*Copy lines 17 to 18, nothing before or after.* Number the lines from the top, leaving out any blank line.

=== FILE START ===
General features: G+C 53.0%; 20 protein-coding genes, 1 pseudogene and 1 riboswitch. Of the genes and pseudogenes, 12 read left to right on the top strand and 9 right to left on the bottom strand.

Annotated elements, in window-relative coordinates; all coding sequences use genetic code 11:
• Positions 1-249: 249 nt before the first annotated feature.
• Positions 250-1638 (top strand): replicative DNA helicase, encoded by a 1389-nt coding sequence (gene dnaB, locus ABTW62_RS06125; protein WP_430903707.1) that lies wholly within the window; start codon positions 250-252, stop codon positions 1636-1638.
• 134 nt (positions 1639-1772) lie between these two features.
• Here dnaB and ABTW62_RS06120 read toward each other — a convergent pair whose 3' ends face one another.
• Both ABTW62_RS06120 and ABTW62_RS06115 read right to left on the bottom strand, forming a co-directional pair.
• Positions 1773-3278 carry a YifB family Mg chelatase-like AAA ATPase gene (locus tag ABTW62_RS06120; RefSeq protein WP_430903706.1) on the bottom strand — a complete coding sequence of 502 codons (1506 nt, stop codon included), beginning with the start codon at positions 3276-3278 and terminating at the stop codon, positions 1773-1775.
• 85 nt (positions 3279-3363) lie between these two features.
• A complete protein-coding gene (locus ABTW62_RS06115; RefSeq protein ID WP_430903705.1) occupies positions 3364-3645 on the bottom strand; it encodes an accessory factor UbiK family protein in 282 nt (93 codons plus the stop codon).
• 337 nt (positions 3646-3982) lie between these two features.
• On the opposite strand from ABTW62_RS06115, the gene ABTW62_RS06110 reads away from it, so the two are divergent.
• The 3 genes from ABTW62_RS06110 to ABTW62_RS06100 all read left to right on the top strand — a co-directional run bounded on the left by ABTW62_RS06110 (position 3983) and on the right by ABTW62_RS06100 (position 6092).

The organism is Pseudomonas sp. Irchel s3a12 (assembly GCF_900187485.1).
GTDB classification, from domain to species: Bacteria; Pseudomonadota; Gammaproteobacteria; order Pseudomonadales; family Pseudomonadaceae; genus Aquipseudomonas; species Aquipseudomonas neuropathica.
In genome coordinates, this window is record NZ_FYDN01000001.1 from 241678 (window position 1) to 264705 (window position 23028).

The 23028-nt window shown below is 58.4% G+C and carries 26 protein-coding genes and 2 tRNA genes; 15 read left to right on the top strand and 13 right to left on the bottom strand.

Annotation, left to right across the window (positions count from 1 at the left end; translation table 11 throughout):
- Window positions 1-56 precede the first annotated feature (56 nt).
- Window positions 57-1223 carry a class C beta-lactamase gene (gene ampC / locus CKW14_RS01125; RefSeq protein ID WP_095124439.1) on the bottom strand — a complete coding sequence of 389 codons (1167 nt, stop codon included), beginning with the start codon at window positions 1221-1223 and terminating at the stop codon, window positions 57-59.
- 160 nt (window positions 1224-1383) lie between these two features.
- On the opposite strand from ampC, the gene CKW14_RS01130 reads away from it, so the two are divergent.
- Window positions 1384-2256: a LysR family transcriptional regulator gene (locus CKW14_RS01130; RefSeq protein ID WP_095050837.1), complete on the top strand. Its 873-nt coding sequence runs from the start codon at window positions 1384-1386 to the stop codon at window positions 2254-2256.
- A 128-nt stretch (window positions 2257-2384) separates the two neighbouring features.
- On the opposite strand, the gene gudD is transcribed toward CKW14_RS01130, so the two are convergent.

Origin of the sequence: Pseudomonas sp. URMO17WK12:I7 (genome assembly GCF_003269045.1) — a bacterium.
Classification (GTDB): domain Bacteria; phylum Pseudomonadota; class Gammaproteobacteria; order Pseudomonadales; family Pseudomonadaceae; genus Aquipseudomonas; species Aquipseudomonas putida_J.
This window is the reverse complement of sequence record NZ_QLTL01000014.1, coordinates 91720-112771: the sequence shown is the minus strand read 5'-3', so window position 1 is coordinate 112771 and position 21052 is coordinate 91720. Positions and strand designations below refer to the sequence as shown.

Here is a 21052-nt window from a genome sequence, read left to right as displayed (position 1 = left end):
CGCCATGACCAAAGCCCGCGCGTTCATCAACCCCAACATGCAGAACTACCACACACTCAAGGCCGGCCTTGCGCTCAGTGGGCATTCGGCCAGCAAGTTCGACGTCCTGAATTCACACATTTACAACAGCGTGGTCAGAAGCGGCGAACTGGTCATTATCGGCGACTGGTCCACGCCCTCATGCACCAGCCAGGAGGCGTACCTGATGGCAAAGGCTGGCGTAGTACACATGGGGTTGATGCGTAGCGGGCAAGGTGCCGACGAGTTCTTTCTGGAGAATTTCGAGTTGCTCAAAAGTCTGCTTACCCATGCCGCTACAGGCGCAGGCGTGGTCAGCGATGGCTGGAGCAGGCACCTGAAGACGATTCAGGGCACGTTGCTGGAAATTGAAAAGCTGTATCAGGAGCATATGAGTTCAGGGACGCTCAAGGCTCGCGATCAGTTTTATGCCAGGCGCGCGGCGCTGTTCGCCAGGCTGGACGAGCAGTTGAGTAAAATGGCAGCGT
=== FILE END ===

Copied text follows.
The 23028-nt window shown below is 58.4% G+C and carries 26 protein-coding genes and 2 tRNA genes; 15 read left to right on the top strand and 13 right to left on the bottom strand.

Annotation, left to right across the window (positions count from 1 at the left end; translation table 11 throughout):